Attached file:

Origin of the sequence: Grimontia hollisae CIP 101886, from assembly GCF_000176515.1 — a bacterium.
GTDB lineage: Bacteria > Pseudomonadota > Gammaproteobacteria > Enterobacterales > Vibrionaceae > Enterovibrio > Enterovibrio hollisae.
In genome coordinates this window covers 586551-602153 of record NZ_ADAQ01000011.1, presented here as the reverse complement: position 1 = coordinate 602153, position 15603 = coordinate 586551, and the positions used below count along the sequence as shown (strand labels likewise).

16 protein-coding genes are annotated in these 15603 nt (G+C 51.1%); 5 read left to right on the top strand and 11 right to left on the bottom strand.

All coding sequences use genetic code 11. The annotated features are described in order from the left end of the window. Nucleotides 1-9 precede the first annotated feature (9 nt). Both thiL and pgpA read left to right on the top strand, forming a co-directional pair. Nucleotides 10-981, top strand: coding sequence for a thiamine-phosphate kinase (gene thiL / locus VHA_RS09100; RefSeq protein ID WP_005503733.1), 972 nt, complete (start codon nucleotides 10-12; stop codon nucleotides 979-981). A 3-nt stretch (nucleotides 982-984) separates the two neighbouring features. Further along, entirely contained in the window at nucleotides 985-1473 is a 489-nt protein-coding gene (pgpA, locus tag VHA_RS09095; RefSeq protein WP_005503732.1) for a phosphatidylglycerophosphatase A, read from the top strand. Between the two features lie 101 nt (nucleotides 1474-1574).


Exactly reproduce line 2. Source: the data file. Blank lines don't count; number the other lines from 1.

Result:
GTDB lineage: Bacteria > Pseudomonadota > Gammaproteobacteria > Enterobacterales > Vibrionaceae > Enterovibrio > Enterovibrio hollisae.